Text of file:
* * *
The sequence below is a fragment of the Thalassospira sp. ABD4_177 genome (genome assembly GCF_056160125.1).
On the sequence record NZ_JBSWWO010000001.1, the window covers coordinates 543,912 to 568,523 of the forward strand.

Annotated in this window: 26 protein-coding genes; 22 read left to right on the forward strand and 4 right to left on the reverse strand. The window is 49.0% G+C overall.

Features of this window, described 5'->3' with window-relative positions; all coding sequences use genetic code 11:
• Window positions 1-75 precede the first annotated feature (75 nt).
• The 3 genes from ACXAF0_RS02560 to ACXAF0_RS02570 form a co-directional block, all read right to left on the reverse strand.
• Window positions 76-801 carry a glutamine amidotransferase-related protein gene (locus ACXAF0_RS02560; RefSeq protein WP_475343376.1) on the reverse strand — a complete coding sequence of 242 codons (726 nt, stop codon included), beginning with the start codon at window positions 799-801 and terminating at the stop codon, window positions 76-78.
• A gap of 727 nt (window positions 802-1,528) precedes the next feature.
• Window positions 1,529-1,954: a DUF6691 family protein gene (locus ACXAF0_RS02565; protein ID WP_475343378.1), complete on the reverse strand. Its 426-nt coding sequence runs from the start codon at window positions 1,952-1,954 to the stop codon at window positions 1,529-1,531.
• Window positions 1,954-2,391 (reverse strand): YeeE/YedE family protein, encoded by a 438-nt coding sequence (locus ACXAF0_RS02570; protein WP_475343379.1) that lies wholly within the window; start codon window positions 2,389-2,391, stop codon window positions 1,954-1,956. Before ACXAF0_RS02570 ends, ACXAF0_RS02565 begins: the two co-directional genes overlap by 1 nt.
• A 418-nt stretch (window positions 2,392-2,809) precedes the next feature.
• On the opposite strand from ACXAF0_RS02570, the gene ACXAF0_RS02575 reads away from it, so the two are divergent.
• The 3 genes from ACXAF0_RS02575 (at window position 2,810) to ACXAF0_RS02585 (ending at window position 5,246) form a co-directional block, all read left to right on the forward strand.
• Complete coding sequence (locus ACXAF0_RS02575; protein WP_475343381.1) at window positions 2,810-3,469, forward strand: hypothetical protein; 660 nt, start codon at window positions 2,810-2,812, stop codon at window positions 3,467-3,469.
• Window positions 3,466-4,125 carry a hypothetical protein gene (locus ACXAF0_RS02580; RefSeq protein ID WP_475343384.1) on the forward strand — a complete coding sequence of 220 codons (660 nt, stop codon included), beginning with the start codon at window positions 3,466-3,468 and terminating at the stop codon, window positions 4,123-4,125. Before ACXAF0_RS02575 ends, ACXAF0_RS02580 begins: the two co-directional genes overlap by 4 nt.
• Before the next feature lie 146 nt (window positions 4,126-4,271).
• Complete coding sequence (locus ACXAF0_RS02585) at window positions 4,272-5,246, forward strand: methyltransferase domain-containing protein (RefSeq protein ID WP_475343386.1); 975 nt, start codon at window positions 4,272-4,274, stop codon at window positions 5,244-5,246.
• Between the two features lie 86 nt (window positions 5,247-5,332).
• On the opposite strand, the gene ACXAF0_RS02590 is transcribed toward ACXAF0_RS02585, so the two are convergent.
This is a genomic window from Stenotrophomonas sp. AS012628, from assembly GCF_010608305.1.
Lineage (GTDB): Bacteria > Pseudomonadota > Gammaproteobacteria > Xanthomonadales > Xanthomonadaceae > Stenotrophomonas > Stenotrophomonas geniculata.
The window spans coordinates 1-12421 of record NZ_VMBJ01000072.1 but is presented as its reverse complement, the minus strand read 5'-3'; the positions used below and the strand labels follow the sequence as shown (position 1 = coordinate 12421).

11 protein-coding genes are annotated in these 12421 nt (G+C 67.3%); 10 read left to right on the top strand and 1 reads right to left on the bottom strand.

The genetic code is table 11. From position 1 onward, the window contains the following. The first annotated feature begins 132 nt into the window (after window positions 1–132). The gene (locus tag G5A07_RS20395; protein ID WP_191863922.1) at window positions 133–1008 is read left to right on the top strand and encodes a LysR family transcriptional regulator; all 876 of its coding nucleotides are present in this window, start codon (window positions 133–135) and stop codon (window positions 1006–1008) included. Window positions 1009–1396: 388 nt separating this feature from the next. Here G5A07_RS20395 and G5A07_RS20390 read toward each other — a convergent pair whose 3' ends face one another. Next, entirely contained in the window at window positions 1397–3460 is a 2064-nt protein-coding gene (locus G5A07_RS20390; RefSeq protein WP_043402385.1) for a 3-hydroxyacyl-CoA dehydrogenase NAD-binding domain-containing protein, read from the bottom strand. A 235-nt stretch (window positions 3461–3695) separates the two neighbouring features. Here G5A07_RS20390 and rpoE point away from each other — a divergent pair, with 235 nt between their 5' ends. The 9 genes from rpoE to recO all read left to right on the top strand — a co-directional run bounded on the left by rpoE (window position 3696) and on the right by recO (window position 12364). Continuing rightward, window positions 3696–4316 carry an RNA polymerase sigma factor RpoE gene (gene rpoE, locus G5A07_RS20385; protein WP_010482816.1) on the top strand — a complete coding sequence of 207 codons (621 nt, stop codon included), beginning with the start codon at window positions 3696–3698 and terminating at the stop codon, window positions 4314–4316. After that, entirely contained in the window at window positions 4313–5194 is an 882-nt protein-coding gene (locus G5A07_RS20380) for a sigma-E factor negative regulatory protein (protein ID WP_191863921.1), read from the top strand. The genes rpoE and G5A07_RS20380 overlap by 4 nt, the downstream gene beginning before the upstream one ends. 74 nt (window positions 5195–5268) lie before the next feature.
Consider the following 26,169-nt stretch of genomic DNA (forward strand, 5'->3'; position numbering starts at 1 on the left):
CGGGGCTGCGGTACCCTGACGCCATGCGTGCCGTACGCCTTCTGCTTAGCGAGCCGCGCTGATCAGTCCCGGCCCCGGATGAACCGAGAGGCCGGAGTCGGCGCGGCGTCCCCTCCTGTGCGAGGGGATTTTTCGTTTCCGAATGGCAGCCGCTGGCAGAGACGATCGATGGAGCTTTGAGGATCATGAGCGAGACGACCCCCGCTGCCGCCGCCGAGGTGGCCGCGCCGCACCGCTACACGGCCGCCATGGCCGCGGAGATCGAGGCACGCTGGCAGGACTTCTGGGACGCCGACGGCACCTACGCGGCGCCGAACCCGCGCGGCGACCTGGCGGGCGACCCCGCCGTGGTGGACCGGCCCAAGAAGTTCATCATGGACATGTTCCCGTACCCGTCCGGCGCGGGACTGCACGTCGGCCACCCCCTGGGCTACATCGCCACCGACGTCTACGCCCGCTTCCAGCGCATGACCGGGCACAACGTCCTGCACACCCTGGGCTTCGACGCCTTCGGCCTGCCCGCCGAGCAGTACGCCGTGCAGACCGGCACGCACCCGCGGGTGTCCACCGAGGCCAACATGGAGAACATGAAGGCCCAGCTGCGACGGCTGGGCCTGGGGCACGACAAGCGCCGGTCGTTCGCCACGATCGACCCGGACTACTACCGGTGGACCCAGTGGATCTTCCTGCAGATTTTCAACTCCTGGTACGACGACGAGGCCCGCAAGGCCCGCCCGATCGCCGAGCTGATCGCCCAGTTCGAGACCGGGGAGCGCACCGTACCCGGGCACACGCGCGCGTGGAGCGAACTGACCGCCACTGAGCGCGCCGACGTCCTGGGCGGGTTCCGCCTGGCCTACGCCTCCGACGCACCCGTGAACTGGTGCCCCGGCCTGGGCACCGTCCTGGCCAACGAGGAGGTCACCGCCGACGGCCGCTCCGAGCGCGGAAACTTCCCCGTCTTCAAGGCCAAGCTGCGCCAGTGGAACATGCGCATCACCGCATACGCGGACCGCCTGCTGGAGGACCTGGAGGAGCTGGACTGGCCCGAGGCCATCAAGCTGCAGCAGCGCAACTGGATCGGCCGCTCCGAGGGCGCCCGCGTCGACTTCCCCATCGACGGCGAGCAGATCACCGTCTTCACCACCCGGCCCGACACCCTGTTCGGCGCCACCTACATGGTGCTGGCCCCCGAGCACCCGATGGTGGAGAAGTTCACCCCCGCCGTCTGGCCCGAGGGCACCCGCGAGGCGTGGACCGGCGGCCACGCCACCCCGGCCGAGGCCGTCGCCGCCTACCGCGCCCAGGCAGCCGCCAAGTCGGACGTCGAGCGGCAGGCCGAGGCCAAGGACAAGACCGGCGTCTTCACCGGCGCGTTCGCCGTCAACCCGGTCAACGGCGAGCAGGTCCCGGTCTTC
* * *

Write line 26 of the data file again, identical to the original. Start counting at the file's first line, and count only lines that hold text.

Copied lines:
CGGGGCTGCGGTACCCTGACGCCATGCGTGCCGTACGCCTTCTGCTTAGCGAGCCGCGCTGATCAGTCCCGGCCCCGGATGAACCGAGAGGCCGGAGTCGGCGCGGCGTCCCCTCCTGTGCGAGGGGATTTTTCGTTTCCGAATGGCAGCCGCTGGCAGAGACGATCGATGGAGCTTTGAGGATCATGAGCGAGACGACCCCCGCTGCCGCCGCCGAGGTGGCCGCGCCGCACCGCTACACGGCCGCCATGGCCGCGGAGATCGAGGCACGCTGGCAGGACTTCTGGGACGCCGACGGCACCTACGCGGCGCCGAACCCGCGCGGCGACCTGGCGGGCGACCCCGCCGTGGTGGACCGGCCCAAGAAGTTCATCATGGACATGTTCCCGTACCCGTCCGGCGCGGGACTGCACGTCGGCCACCCCCTGGGCTACATCGCCACCGACGTCTACGCCCGCTTCCAGCGCATGACCGGGCACAACGTCCTGCACACCCTGGGCTTCGACGCCTTCGGCCTGCCCGCCGAGCAGTACGCCGTGCAGACCGGCACGCACCCGCGGGTGTCCACCGAGGCCAACATGGAGAACATGAAGGCCCAGCTGCGACGGCTGGGCCTGGGGCACGACAAGCGCCGGTCGTTCGCCACGATCGACCCGGACTACTACCGGTGGACCCAGTGGATCTTCCTGCAGATTTTCAACTCCTGGTACGACGACGAGGCCCGCAAGGCCCGCCCGATCGCCGAGCTGATCGCCCAGTTCGAGACCGGGGAGCGCACCGTACCCGGGCACACGCGCGCGTGGAGCGAACTGACCGCCACTGAGCGCGCCGACGTCCTGGGCGGGTTCCGCCTGGCCTACGCCTCCGACGCACCCGTGAACTGGTGCCCCGGCCTGGGCACCGTCCTGGCCAACGAGGAGGTCACCGCCGACGGCCGCTCCGAGCGCGGAAACTTCCCCGTCTTCAAGGCCAAGCTGCGCCAGTGGAACATGCGCATCACCGCATACGCGGACCGCCTGCTGGAGGACCTGGAGGAGCTGGACTGGCCCGAGGCCATCAAGCTGCAGCAGCGCAACTGGATCGGCCGCTCCGAGGGCGCCCGCGTCGACTTCCCCATCGACGGCGAGCAGATCACCGTCTTCACCACCCGGCCCGACACCCTGTTCGGCGCCACCTACATGGTGCTGGCCCCCGAGCACCCGATGGTGGAGAAGTTCACCCCCGCCGTCTGGCCCGAGGGCACCCGCGAGGCGTGGACCGGCGGCCACGCCACCCCGGCCGAGGCCGTCGCCGCCTACCGCGCCCAGGCAGCCGCCAAGTCGGACGTCGAGCGGCAGGCCGAGGCCAAGGACAAGACCGGCGTCTTCACCGGCGCGTTCGCCGTCAACCCGGTCAACGGCGAGCAGGTCCCGGTCTTC